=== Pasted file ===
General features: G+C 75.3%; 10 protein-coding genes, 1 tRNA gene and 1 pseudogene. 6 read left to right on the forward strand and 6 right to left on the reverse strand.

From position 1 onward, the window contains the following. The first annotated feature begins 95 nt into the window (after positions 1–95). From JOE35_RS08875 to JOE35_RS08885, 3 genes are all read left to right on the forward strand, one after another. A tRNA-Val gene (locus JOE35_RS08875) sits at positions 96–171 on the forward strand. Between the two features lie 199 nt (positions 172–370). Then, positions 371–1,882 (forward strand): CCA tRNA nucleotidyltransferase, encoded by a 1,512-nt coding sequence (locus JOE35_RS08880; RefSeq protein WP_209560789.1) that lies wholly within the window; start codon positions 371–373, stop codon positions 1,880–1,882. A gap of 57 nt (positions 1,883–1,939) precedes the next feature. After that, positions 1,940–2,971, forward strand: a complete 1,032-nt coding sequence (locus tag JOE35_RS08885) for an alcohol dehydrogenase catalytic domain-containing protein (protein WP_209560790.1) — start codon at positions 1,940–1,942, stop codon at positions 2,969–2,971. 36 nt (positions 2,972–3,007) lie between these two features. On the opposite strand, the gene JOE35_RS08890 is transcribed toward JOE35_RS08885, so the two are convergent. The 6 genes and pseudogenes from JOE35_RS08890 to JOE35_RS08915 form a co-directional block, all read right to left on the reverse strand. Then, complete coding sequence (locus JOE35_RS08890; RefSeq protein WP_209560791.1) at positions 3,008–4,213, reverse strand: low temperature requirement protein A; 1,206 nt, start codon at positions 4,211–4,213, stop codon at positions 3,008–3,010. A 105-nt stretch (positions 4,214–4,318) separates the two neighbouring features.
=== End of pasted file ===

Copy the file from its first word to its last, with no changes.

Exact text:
General features: G+C 75.3%; 10 protein-coding genes, 1 tRNA gene and 1 pseudogene. 6 read left to right on the forward strand and 6 right to left on the reverse strand.

From position 1 onward, the window contains the following. The first annotated feature begins 95 nt into the window (after positions 1–95). From JOE35_RS08875 to JOE35_RS08885, 3 genes are all read left to right on the forward strand, one after another. A tRNA-Val gene (locus JOE35_RS08875) sits at positions 96–171 on the forward strand. Between the two features lie 199 nt (positions 172–370). Then, positions 371–1,882 (forward strand): CCA tRNA nucleotidyltransferase, encoded by a 1,512-nt coding sequence (locus JOE35_RS08880; RefSeq protein WP_209560789.1) that lies wholly within the window; start codon positions 371–373, stop codon positions 1,880–1,882. A gap of 57 nt (positions 1,883–1,939) precedes the next feature. After that, positions 1,940–2,971, forward strand: a complete 1,032-nt coding sequence (locus tag JOE35_RS08885) for an alcohol dehydrogenase catalytic domain-containing protein (protein WP_209560790.1) — start codon at positions 1,940–1,942, stop codon at positions 2,969–2,971. 36 nt (positions 2,972–3,007) lie between these two features. On the opposite strand, the gene JOE35_RS08890 is transcribed toward JOE35_RS08885, so the two are convergent. The 6 genes and pseudogenes from JOE35_RS08890 to JOE35_RS08915 form a co-directional block, all read right to left on the reverse strand. Then, complete coding sequence (locus JOE35_RS08890; RefSeq protein WP_209560791.1) at positions 3,008–4,213, reverse strand: low temperature requirement protein A; 1,206 nt, start codon at positions 4,211–4,213, stop codon at positions 3,008–3,010. A 105-nt stretch (positions 4,214–4,318) separates the two neighbouring features.